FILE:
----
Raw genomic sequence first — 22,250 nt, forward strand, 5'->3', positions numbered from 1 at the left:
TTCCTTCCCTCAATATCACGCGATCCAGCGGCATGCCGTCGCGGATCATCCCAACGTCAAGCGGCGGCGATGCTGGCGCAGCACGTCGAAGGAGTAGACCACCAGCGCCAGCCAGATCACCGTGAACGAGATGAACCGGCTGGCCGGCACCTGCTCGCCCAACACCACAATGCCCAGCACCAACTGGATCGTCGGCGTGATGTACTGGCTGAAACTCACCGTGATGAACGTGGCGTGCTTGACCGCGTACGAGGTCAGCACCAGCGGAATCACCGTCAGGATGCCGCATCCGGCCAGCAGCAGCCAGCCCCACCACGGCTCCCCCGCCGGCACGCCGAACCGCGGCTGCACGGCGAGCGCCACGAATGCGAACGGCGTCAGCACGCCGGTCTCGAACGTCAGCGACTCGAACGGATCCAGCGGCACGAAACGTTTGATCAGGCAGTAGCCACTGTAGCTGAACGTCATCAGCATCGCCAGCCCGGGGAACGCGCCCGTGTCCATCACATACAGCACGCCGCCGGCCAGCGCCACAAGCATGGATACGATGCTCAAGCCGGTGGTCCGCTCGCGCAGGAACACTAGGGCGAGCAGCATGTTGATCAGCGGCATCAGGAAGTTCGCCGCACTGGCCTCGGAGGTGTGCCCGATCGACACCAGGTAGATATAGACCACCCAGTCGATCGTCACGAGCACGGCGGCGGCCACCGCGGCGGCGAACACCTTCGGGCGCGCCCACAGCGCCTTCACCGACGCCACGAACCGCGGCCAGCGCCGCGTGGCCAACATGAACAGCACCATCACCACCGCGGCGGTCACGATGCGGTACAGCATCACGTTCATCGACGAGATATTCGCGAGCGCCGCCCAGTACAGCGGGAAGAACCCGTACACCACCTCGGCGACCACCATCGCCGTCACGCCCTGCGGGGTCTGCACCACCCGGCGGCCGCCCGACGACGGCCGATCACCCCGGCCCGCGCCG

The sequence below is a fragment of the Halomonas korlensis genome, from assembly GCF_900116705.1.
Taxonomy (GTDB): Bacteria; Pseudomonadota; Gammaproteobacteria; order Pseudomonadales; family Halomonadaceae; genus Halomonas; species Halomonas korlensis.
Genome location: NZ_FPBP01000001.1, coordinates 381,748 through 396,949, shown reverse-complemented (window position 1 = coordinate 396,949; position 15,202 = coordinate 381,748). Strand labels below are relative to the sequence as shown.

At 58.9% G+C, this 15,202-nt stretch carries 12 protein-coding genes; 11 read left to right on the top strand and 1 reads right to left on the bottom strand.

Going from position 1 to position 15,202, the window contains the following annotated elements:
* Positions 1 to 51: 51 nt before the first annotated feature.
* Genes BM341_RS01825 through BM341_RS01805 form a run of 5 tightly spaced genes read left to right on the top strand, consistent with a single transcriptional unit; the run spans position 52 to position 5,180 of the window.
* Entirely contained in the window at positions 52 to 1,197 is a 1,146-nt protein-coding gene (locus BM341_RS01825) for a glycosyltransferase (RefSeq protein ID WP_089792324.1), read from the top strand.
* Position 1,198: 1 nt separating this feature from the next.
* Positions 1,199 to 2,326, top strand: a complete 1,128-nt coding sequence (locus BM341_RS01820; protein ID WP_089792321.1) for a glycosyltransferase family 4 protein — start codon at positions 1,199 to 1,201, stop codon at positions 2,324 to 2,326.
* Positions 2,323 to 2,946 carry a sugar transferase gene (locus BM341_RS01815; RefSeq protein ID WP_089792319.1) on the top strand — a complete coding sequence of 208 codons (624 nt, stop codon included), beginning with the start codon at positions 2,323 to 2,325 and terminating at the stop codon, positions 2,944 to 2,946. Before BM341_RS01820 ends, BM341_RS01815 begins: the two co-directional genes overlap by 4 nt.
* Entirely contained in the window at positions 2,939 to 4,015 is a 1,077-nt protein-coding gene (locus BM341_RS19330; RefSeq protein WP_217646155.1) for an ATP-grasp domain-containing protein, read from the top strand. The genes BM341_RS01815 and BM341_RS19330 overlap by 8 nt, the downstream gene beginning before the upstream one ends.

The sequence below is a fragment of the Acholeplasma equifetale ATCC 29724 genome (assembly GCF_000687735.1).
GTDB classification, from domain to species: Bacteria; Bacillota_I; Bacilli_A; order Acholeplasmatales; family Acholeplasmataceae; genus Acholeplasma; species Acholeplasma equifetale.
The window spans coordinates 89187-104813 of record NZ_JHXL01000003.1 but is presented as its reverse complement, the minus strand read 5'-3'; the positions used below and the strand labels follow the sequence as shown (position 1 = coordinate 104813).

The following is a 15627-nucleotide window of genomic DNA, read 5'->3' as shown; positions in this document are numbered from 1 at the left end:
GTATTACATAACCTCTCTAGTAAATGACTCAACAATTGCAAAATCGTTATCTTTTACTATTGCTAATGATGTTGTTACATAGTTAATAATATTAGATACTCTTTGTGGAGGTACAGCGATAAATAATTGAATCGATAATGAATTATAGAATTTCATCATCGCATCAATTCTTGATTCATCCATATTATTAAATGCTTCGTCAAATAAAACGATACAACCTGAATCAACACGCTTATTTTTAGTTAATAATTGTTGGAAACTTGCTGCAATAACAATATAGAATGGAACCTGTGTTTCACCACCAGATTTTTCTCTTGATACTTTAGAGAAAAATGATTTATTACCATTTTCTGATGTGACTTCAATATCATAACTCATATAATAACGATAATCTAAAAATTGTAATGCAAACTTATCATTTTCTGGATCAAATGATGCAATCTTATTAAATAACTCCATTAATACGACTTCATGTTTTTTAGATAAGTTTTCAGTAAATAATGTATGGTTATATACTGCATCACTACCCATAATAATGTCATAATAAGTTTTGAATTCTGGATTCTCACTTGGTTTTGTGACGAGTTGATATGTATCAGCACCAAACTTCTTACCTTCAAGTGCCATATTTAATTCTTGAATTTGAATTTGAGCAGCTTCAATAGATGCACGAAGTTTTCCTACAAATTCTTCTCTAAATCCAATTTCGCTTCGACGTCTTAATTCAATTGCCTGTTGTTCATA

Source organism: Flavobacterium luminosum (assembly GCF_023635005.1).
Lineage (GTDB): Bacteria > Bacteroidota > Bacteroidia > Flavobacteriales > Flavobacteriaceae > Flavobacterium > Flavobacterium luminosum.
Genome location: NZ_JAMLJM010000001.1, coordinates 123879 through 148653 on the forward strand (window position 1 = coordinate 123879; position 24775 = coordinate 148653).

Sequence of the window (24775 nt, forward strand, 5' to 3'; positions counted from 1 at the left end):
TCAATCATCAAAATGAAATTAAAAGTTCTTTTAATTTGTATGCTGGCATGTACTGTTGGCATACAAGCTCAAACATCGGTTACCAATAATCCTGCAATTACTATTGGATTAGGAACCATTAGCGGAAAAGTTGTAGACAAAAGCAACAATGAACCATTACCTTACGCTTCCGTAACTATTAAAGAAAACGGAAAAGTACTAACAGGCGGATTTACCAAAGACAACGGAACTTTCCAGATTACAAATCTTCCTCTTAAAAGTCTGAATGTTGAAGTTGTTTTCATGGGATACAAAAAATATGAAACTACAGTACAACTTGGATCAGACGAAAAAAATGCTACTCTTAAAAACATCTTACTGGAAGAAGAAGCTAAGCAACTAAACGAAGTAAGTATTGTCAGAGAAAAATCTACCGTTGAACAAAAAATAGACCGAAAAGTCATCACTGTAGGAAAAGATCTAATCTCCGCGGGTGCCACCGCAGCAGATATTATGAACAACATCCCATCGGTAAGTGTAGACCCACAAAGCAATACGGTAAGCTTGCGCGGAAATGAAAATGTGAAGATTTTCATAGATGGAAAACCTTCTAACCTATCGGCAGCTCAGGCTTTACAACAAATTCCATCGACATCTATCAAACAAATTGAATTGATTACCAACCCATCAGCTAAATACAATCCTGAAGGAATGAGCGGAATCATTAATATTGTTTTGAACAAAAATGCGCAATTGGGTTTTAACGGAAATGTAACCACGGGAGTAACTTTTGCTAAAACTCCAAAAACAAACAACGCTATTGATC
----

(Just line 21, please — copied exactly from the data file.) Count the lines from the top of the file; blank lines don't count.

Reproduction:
Lineage (GTDB): Bacteria > Bacteroidota > Bacteroidia > Flavobacteriales > Flavobacteriaceae > Flavobacterium > Flavobacterium luminosum.